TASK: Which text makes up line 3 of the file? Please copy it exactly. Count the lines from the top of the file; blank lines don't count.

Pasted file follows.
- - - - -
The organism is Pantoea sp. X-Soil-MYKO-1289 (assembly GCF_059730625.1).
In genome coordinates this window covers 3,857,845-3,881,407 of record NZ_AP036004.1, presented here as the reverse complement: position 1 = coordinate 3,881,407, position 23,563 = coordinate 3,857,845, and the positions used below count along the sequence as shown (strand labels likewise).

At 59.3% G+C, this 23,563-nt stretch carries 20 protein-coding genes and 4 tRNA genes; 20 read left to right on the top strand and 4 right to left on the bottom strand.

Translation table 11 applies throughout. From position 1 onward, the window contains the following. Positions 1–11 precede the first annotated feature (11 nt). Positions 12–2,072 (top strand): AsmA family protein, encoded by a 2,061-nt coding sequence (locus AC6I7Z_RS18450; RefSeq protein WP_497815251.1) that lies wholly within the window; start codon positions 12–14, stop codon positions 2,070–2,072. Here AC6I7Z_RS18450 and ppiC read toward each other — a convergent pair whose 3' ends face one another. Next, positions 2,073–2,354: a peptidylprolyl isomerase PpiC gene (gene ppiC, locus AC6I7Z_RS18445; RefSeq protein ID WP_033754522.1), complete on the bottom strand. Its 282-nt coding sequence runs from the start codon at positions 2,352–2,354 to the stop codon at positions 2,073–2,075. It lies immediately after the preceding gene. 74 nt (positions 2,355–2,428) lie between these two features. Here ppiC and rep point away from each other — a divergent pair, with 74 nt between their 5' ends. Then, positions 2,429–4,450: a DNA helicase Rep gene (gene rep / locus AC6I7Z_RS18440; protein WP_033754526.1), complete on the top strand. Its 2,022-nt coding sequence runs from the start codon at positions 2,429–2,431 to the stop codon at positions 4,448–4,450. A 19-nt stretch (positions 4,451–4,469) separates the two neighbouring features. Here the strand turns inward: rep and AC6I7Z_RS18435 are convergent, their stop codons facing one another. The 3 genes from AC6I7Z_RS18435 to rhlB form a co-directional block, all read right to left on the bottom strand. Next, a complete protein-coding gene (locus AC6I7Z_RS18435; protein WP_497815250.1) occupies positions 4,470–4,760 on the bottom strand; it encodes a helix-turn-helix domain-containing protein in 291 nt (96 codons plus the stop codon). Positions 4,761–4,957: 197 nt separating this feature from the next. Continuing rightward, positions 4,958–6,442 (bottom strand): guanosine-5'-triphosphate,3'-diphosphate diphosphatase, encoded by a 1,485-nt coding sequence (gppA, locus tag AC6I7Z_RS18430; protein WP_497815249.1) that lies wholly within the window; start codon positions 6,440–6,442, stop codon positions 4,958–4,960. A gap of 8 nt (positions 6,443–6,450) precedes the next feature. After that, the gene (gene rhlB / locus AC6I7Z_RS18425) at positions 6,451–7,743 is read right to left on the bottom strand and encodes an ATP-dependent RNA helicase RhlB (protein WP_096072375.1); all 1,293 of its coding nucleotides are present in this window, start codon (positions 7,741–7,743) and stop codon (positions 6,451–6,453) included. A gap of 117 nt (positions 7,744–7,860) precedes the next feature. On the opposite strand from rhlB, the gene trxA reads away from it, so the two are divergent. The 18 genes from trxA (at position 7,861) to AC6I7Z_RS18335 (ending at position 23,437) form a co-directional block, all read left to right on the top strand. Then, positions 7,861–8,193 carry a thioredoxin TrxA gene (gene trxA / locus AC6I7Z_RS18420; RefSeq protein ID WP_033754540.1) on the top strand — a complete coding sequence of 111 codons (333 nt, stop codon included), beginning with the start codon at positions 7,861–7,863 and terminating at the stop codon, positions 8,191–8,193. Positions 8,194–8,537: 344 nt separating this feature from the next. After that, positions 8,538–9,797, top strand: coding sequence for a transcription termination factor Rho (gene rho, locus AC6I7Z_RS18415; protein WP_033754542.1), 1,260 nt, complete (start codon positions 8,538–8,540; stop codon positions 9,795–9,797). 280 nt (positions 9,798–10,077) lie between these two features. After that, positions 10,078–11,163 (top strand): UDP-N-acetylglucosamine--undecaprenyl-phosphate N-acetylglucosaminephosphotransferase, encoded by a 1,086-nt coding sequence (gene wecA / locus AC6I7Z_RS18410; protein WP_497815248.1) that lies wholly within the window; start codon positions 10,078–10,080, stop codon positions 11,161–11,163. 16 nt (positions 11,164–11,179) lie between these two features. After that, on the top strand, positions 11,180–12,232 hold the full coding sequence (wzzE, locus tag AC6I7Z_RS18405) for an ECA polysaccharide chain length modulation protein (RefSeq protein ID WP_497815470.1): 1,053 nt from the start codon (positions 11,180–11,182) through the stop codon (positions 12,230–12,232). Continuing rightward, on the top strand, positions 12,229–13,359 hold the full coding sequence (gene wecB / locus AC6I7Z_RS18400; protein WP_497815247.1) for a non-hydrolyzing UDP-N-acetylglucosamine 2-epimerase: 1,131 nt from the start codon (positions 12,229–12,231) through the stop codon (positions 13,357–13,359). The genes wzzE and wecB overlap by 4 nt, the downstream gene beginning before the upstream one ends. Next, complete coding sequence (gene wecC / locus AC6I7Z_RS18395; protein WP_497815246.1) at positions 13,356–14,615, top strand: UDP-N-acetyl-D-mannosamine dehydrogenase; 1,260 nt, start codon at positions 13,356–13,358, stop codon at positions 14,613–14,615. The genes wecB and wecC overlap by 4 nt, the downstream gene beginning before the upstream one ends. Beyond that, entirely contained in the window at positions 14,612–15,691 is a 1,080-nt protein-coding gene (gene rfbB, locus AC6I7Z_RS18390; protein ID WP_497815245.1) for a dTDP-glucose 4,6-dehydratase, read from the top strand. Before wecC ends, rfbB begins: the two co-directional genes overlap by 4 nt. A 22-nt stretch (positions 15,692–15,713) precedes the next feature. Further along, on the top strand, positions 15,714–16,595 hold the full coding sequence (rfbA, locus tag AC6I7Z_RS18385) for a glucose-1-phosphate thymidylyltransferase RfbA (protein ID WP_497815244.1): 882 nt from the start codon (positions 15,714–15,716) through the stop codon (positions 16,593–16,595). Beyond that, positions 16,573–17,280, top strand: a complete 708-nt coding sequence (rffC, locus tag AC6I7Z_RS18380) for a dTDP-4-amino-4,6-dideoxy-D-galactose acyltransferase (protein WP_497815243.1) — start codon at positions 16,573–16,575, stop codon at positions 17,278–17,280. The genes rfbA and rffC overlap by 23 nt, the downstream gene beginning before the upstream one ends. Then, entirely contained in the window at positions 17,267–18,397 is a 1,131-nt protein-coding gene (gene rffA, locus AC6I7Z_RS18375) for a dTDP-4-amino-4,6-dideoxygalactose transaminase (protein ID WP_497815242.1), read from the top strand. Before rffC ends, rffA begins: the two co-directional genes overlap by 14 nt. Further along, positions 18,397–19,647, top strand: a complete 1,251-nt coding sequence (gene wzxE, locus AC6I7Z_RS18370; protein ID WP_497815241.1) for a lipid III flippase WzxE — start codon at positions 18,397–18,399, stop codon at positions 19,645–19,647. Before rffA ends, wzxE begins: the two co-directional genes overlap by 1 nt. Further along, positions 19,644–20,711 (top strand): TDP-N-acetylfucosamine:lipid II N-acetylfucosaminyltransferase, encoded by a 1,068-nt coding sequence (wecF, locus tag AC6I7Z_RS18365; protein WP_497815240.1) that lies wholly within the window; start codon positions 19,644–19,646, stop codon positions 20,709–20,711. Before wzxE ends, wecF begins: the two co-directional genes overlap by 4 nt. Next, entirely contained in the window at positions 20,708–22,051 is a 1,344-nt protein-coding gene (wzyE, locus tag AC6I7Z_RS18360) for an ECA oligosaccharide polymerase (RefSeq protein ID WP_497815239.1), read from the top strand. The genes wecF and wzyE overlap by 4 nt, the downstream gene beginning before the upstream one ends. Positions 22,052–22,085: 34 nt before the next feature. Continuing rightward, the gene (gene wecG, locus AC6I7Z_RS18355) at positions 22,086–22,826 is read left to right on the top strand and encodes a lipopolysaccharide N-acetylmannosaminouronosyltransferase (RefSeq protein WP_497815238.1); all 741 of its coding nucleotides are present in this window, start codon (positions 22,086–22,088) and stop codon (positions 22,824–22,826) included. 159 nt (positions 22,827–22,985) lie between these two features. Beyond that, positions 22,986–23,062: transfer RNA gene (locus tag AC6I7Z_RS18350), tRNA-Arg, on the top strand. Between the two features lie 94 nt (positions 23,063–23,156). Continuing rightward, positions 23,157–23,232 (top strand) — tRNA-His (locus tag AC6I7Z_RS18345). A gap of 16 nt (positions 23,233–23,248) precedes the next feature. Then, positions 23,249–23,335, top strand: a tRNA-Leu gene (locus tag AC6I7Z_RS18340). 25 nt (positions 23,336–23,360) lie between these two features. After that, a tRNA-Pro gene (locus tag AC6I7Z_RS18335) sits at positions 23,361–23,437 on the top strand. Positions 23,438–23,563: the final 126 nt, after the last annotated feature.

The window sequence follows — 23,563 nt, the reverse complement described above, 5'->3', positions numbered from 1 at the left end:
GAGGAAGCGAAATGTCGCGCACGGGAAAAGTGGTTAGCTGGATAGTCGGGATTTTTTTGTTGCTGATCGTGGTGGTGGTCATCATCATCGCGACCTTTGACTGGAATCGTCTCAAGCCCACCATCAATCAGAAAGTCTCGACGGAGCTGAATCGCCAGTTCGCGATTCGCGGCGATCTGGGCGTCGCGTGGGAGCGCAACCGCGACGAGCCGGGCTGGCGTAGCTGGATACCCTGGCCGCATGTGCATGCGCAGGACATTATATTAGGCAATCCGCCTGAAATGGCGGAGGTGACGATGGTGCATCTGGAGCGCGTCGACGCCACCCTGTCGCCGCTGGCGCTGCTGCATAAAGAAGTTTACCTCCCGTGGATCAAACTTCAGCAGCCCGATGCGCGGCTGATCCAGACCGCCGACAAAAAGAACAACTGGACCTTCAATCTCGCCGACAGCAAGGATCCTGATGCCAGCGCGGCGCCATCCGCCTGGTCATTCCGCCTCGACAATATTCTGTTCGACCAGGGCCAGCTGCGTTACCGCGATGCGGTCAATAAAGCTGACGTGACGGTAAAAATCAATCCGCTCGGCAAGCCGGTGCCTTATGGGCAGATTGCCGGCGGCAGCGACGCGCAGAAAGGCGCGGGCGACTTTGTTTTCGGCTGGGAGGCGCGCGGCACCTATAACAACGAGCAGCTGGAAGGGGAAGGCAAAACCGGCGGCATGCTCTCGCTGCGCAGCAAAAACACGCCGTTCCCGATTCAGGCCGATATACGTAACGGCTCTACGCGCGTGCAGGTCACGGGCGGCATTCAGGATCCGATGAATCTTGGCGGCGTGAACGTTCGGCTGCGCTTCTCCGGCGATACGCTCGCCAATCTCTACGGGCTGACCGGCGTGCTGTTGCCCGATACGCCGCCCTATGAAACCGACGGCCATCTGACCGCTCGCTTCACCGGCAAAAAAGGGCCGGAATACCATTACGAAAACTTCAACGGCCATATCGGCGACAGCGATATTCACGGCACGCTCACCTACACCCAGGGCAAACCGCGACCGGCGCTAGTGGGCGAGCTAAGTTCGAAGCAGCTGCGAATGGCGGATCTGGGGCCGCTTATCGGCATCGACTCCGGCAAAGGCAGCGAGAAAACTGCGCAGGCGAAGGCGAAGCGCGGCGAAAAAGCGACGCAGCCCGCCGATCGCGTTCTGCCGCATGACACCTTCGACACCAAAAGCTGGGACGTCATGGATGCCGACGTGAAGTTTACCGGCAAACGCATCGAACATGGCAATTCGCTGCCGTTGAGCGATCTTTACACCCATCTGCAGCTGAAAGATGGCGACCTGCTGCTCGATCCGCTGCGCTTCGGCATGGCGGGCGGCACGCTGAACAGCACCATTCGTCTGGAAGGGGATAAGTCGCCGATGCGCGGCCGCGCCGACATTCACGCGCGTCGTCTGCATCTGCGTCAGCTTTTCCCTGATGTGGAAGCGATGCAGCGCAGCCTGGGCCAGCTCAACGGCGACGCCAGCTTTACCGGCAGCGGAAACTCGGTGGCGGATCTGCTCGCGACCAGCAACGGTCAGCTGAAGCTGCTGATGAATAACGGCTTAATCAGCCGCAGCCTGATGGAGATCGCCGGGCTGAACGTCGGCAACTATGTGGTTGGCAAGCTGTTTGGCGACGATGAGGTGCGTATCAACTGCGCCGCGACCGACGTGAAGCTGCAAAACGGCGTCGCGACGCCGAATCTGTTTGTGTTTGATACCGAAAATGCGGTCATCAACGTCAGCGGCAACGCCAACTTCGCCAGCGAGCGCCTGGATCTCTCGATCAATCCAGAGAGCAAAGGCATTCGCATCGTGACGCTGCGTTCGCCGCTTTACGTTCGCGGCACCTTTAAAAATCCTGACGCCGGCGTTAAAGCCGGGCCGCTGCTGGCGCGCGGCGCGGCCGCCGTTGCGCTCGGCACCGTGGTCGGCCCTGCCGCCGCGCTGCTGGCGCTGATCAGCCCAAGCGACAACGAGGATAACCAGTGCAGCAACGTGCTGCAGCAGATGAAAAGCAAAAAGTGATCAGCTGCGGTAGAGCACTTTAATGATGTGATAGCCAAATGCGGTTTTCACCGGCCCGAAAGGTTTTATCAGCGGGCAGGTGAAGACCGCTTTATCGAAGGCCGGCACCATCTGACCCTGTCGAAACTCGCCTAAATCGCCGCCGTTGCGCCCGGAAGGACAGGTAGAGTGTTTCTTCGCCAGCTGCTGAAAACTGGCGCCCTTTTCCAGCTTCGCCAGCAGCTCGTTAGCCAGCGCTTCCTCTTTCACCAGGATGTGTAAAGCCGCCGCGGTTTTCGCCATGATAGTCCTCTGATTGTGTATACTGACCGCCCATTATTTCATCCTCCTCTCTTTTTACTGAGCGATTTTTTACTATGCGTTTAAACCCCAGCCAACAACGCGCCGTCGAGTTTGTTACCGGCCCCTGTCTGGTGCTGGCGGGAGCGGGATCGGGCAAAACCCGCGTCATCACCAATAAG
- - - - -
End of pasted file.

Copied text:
At 59.3% G+C, this 23,563-nt stretch carries 20 protein-coding genes and 4 tRNA genes; 20 read left to right on the top strand and 4 right to left on the bottom strand.